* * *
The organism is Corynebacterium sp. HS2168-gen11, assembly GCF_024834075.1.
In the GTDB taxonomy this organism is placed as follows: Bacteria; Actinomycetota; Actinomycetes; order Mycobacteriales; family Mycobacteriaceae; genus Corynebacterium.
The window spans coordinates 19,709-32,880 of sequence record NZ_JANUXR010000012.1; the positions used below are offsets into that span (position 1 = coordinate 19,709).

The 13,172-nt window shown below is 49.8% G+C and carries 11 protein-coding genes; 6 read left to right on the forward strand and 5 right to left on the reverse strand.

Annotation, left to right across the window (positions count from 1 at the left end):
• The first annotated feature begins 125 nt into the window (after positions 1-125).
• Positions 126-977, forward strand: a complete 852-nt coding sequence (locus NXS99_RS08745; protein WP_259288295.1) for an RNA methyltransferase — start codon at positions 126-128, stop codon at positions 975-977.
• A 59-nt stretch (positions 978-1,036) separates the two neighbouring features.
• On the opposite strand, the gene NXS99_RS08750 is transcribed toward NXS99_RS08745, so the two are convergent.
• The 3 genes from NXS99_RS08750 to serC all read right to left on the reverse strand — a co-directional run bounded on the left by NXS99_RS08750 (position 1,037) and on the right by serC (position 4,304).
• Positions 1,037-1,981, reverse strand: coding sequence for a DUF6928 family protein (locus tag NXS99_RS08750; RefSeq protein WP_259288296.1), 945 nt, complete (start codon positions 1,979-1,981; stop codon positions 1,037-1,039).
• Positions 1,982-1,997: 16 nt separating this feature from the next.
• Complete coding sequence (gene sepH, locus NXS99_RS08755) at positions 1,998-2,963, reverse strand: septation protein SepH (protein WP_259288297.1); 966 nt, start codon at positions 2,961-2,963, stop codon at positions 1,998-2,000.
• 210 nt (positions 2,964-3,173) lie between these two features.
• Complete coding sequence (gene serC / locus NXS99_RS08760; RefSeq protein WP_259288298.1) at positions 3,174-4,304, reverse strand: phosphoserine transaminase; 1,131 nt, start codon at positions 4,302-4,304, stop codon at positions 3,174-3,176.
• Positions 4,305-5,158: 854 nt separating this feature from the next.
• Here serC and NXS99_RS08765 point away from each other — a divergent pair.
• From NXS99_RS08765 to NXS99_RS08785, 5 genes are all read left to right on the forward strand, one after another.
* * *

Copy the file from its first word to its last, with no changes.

The organism is Corynebacterium sp. HS2168-gen11, assembly GCF_024834075.1.
In the GTDB taxonomy this organism is placed as follows: Bacteria; Actinomycetota; Actinomycetes; order Mycobacteriales; family Mycobacteriaceae; genus Corynebacterium.
The window spans coordinates 19,709-32,880 of sequence record NZ_JANUXR010000012.1; the positions used below are offsets into that span (position 1 = coordinate 19,709).

The 13,172-nt window shown below is 49.8% G+C and carries 11 protein-coding genes; 6 read left to right on the forward strand and 5 right to left on the reverse strand.

Annotation, left to right across the window (positions count from 1 at the left end):
• The first annotated feature begins 125 nt into the window (after positions 1-125).
• Positions 126-977, forward strand: a complete 852-nt coding sequence (locus NXS99_RS08745; protein WP_259288295.1) for an RNA methyltransferase — start codon at positions 126-128, stop codon at positions 975-977.
• A 59-nt stretch (positions 978-1,036) separates the two neighbouring features.
• On the opposite strand, the gene NXS99_RS08750 is transcribed toward NXS99_RS08745, so the two are convergent.
• The 3 genes from NXS99_RS08750 to serC all read right to left on the reverse strand — a co-directional run bounded on the left by NXS99_RS08750 (position 1,037) and on the right by serC (position 4,304).
• Positions 1,037-1,981, reverse strand: coding sequence for a DUF6928 family protein (locus tag NXS99_RS08750; RefSeq protein WP_259288296.1), 945 nt, complete (start codon positions 1,979-1,981; stop codon positions 1,037-1,039).
• Positions 1,982-1,997: 16 nt separating this feature from the next.
• Complete coding sequence (gene sepH, locus NXS99_RS08755) at positions 1,998-2,963, reverse strand: septation protein SepH (protein WP_259288297.1); 966 nt, start codon at positions 2,961-2,963, stop codon at positions 1,998-2,000.
• 210 nt (positions 2,964-3,173) lie between these two features.
• Complete coding sequence (gene serC / locus NXS99_RS08760; RefSeq protein WP_259288298.1) at positions 3,174-4,304, reverse strand: phosphoserine transaminase; 1,131 nt, start codon at positions 4,302-4,304, stop codon at positions 3,174-3,176.
• Positions 4,305-5,158: 854 nt separating this feature from the next.
• Here serC and NXS99_RS08765 point away from each other — a divergent pair.
• From NXS99_RS08765 to NXS99_RS08785, 5 genes are all read left to right on the forward strand, one after another.